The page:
Thieves are at it again!

This is the 2nd time this has happened to me.  The first time was several years ago with my United Visa.  Now, it happened with my American Express card.  I am confused how these people intercept my card numbers and information?  I keep all receipts and shred everything.  I keep internet transactions to a minimal and rely on ‘known safe sites’.  Yet, somehow, people are still able to get my card information and use it.
Today I received a call from the Society for Human Resources Management trying to confirm an order I had just placed with them for $489.  After talking with them and getting as much information as I could about who was placing the transaction (some Jonathon Cole in Baltimore, Maryland), I called American Express.
After speaking to them and re-tracing all of my purchases, I can not figure out when and how the mis-hap occured.  I don’t use my American Express card (rarely) but chose to use it this weekend because it doubles as my Costco Membership card and I wanted to fuel my vehical at Costco.  It happens that I chose to use it for an order on Saturday as well. So, we have the following few purchases up to the fraudulent use:
Purpel Cafe on Tuesday on Saturday
attempt to pay for my Australian Visa online (declined) and
Costo fuel on Sunday
The crime has to have happened from one of these three places.   Seems like the likeliest is either or the australian embassy site since both are internet specific.  I wouldn’t know how else someone could come into this information, otherwise.  Also, when you discover you can buy goods with someone’s card, don’t you just ‘go for it?’  I mean, the likelihood that they knew this information and then waited is quite small, right?
The only other way I could imagine an interception is via the cell phone.  American Express called me to verify a transaction. I assume it was the Australian Visa transaction. During that call, on the cell phone, they asked me for my card number, including the ‘special digits’ that indicate the card is in my possesion. The person did not say there were any unordinary charges at that time so he cleared the account. 
Now, as of today, there are at least 20 new charges (many $1 charges) and quite a few >$300 charges.  None of them have posted and all are up for dispute.  I had to pay for the Visa using my Visa card and have not seen abuse on that, yet.  I would assume if it had been intercepted it would be treated similar to the American Express incident. Does that mean that the site I paid it on was safe? or just the Amex transaction got intercepted….how do they do it? 

About Audrey Sniezek

Audrey Sniezek is a rock climbing athlete and computer software/technology enthusiast.
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2 Responses to Thieves are at it again!

  1. John says:

    Did you lose sight of you card at the Purpel Cafe?  Don\’t know the place, but my guess is that\’s the most likely culprit with a waiter who made a copy of the card, and it took a couple days to get sold and used.  It\’s the easiest way to get a card number.  You may never find out, but the banks will probably be able to correlate the fraud to find the person.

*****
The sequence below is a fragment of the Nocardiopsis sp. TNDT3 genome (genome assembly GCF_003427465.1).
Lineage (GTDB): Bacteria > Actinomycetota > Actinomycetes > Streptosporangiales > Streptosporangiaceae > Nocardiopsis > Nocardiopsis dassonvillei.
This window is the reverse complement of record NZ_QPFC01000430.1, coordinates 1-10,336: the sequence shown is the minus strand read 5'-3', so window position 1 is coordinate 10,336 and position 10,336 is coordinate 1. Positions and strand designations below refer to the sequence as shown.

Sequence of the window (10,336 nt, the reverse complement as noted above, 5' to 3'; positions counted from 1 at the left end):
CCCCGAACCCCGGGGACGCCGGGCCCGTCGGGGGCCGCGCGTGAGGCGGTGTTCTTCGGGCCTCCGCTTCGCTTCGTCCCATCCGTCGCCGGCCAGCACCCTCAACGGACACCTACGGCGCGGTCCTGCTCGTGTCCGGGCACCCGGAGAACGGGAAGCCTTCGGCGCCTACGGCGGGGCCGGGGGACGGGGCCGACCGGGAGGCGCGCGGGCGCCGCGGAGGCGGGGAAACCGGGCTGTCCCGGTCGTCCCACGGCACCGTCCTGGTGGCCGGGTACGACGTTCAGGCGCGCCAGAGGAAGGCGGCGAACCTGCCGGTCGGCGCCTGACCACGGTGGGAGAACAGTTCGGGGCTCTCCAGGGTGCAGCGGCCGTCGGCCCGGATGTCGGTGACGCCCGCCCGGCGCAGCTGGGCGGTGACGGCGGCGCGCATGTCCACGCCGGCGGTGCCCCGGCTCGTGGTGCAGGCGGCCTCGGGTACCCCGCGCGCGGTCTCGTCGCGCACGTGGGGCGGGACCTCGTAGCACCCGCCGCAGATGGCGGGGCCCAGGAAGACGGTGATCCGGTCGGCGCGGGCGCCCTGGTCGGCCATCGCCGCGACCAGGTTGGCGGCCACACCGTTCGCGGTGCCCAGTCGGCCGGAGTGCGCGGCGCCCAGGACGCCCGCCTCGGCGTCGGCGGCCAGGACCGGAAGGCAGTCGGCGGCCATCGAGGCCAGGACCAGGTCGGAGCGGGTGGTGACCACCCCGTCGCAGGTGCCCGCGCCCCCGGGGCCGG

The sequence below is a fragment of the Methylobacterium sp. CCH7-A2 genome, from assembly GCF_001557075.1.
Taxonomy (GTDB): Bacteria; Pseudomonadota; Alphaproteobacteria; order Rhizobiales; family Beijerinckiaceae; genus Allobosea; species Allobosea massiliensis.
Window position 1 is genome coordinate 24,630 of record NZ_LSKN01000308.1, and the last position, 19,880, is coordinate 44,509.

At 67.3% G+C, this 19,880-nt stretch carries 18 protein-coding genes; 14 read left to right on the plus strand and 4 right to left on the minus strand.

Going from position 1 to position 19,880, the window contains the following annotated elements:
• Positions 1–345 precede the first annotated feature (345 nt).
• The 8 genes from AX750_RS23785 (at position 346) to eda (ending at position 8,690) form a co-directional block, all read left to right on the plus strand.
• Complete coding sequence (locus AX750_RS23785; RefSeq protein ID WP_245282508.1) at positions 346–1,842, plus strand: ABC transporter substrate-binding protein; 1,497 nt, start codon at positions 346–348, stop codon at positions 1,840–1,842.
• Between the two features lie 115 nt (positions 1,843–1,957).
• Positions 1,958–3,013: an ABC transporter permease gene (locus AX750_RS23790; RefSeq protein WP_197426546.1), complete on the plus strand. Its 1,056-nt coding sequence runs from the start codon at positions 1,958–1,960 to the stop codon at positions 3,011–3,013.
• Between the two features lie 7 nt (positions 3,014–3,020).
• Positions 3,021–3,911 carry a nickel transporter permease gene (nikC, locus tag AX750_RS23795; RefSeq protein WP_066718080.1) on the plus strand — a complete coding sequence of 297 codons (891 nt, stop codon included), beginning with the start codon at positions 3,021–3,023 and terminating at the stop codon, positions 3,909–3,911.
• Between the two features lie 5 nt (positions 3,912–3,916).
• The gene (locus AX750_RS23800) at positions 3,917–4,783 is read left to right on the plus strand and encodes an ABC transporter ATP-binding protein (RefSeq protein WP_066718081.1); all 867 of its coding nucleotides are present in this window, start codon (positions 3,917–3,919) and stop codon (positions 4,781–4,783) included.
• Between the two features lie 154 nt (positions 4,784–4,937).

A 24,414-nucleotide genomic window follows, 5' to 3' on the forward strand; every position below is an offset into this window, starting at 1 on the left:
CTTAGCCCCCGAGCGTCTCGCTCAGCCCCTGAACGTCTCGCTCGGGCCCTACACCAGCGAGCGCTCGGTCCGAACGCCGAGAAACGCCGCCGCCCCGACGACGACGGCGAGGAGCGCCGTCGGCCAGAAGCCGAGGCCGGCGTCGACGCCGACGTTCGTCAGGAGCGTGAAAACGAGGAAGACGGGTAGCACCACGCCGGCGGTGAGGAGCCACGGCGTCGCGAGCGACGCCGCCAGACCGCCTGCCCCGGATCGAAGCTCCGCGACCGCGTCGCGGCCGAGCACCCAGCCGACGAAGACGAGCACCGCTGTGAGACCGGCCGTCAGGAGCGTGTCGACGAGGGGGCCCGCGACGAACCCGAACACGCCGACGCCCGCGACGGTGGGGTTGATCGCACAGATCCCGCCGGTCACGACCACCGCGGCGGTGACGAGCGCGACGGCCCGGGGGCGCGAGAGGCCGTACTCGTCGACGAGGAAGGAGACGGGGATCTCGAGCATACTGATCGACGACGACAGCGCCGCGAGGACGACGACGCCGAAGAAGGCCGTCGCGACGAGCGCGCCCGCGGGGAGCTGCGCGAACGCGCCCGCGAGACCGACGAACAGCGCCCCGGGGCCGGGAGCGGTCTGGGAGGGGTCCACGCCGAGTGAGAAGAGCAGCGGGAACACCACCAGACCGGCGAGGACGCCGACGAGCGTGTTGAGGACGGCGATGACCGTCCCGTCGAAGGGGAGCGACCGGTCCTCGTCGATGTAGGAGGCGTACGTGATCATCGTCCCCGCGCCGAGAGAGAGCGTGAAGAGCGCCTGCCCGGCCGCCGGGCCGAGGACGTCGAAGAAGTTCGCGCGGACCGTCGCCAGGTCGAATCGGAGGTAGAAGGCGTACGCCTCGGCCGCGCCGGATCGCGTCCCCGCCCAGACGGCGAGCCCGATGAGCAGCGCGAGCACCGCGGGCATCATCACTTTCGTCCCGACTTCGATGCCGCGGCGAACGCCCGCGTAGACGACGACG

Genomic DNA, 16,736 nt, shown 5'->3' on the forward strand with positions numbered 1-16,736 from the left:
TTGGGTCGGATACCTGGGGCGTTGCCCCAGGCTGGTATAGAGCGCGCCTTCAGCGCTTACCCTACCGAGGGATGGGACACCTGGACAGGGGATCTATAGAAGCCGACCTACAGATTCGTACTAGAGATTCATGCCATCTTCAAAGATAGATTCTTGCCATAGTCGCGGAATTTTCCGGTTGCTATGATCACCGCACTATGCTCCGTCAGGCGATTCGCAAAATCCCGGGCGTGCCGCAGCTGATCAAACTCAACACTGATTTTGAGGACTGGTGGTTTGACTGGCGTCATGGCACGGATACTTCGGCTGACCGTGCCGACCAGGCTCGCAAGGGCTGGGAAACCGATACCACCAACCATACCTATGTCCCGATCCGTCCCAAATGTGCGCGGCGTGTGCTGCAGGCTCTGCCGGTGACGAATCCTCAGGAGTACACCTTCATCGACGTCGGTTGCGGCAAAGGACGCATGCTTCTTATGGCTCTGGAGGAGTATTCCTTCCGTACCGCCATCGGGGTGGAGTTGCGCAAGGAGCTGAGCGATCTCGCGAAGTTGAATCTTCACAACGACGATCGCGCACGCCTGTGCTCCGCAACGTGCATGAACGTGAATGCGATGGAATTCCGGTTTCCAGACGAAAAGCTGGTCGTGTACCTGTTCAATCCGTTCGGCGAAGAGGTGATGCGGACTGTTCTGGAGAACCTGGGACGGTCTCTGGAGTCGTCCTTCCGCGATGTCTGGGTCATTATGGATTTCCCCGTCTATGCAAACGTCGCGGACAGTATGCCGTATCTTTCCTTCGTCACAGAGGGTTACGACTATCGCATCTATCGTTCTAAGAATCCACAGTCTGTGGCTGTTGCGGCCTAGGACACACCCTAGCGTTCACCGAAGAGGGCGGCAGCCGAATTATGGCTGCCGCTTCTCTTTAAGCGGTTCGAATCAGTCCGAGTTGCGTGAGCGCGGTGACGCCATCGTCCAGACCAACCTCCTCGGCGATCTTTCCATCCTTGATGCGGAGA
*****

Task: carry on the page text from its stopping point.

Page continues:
2. Ryan says:

    Sounds rough :/ Hope everything works out.Out of curiosity, when you were talking with American Express after the fact, did they verify that someone from the company did actually call you to verify a transaction? A couple years ago, there were a bunch of scams that involved spoofing the credit card company, this might be something similar.One of the big ones went like this:- The thief would call as a representative of the anti-fraud department, claiming that someone had made a charge to your card that was "just under the radar" for their normal fraud detection (usually under $500). Being the nice guy he is, he wants to check on things anyway.- The victim claims the charge is fraudulent.- The thief gets the victim to verify the card number, and then lets the victim know that the charge may still appear on their next bill, but not to worry, because it\’ll be taken care of.- The thief then goes and uses the card for the said "just under the radar" amount. The victim doesn\’t call it in right away because they\’re expecting to see the charge, which gives the thief some more time (possibly a full billing period) to do whatever thieves do next.Just food for thought. Usually the companies have a policy against asking for card numbers, you might want to see what AmEx\’s is. When in doubt, you can usually call back to the company using a number on the card itself… if you can get an extension to the person you\’re talking to, and you end up talking to the same person when you call back with a number you know is from the company (don\’t take one from the caller), you have a much better idea of who\’s really on the other end of the line.

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